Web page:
Great thread loving the history lesson.
Why o why did the Brits stop using Drum brakes?
Cantilever brakes in the British weather make no sense.
I remember been very envious of Frank Hutton (Morpeth Bikes RIP), he had a set on his custom made frame. I remember riding in Kidland forest, it was extremely muddy and Frank demonstrating how good his brakes were.
The Brits never did use hub brakes on bicycles ~ they turned-up very rarely, but we never embraced the idea as did (and still do)
In the early days of mountain-biking the vast majority were against the concept of hub braking, so much so that one of Jo's 'Mint Sauce' cartoons showed a mountainbiker with cricifixes and garlic because he was on a ride with another rider on a bike fitted with HUB BRAKES!
Yes, there was a lot of prejudice against any form of hub brake then, and it still exists a bit today.
To some extent, the prejudice was justified because the typical drum brake (Sturmey Archer and Sachs)
available then did not work particularly well, although they were, in principle, a better brake than any rim brake. The problems were subtle, and we need not go into details here.
A little bit of personal history here: The first hub brakes I got hold of were from bikes dumped in ditches. Some were Sturmey Archers, dating from the thirties. I considered the possibility that Sturmey may still make them and plagued my local bike shop for information, but they repeatedly told me that hub brakes were no longer manufactured. One day I walked into the shop to discover the Sturmey Archer representitive there, so I did not loose the opportunity of peeping over his shoulder at the catalogue he had out on the counter while talking to the shop owner. There they were! Hub brakes!! I couldn't believe my eyes! After I'd busted into their conversation, the rep explained that this was the export catalogue (He'd mislaid his UK one)
and that the hub brakes were not available. Huh, not me mate. Before he left the shop that day, I had extracted a promise that I could order a set. It was like pulling teeth. Little wonder parts of British Industry at that time was in the doldrums.
The Sturmeys I got were a disappointment in their performance, but still better than rim brakes. I have high standards. A brake doesn't just stop the wheel going round ~ it's the action that comes before that which is critical. Not to mention the rim wear, maintenance and constant adjustment associated with rim brakes.
So, the hunt for better hub brakes was on. This took another ten years. They were discovered in 'The Tandem Centre' in the Old Kent Road, London. This shop had a rather strange attitude and treated me with great suspicion, sometimes denying that they old drum brakes at all.
However, these brakes were 'the business'
~ superb braking characteristics. I couldn't figure this out, but a few years later, Dave Wrath-Sharman analysed the internal mechanism, explained to me why they worked so well, and went on to develop the 'floating cam' design idea. They may have worked supremely, but the quality of manufacture was not the best, so the weight was more than it needed to be. However, the main problem was that the spoke flanges were not wide enough apart, this I guessed was because they were designed for small-wheeled mopeds. The hubs had no brand name on them, just the letters SVDG (or something like that)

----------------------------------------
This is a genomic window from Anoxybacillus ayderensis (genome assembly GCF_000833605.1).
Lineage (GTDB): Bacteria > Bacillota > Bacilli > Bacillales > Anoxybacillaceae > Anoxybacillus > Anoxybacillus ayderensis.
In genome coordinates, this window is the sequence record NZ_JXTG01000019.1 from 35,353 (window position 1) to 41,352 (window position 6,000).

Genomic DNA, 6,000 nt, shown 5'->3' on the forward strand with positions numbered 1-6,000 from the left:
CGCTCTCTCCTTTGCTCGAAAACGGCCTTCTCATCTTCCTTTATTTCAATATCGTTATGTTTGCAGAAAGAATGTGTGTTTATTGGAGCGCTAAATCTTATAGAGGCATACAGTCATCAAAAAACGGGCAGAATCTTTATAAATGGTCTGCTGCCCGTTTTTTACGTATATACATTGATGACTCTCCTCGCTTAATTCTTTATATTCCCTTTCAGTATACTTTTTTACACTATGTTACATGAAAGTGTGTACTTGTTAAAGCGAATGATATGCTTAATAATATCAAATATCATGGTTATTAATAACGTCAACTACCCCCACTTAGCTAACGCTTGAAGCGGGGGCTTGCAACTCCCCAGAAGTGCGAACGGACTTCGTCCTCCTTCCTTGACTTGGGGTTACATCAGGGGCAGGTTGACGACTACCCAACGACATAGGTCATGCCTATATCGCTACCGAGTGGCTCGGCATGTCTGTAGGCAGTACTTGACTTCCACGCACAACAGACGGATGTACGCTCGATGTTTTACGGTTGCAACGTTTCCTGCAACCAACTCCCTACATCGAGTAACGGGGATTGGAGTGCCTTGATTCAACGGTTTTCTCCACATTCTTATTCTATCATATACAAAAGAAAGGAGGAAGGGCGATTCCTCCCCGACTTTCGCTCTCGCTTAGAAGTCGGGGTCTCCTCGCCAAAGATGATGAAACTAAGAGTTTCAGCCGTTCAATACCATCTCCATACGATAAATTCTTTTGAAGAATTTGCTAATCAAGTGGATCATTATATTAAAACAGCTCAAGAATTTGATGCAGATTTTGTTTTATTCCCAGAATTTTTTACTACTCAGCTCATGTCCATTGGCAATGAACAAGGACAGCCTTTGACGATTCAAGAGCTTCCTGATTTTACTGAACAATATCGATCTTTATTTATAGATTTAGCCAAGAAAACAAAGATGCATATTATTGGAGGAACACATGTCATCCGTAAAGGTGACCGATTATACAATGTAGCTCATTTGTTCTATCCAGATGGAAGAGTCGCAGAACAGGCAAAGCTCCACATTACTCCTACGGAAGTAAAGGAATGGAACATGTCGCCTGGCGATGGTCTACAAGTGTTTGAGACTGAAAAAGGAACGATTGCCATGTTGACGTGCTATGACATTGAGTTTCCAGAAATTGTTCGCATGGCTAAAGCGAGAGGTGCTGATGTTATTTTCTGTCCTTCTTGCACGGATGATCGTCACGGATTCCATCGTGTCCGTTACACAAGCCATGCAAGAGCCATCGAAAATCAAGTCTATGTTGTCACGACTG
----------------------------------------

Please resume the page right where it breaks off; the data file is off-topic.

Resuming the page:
which effectively meant; made in France. How I discovered that these hubs were made by a company called 'Leleu' or that the factory was in Lyons, I can't remember, but in short order, a letter went off to them, in french, asking about any other designs, how to order in quantity, etc, etc.
Leleu seemed as reluctant to part with their product and any information about it as were Sturmey Archer.
Eventually a consignment arrived. By now I was fitting rear hubs to both wheels because the spoke flanges of the rear were wider apart and the axle stronger. All the hubs needed modifications before being built into the Cleland wheels.
At somewhere around this point in this little history, Cleland Cycles went down the toilet, courtesy of the late Ron Kitching Esq, who sent the bailiffs in.
There follows an interlude, during which Sturmey Archer opened one eye in their long snooze, and invited Dave Warth-Sharman and self to a day's discussion about hub brake design, production and marketing. The outcome of which was the experimental prototype run of 50 (25 pair) of 'floating-cam' hubs. These are easily identified by their plain (without lightening holes)
spoke flanges. These were a marked improvement on the original Sturmeys and worked very well indeed. Frank Hutton was in receipt of a set, and made it his business to demonstrate them to anyone who stood still long enough. They were also distributed to other movers and shakers in the mountainbike world of the time. Unfortunately, these super little brakes had a nasty habit of snatching and locking-on at unexpected times. I was assured that in the next run, this problem would be resolved, but the damage had been done. Word was, "we told you so, hub bakes are useless."
Another interval occurred, quite a few years this time, and Shimano come out with the Roller Brake.
Still huge amounts of mistrust in the mountain biking world to these brakes; lots of silly rumours about overheating etc.
I've been fitting them to my bikes for the past 12 years, and I say they are just about perfect: reliable, gentle action, unaffected by water (even underwater, see the vimeo video earlier in this thread),
virually zero maintenance, and really relatively cheap.
I wonder if anyone is going to read these ramblings ...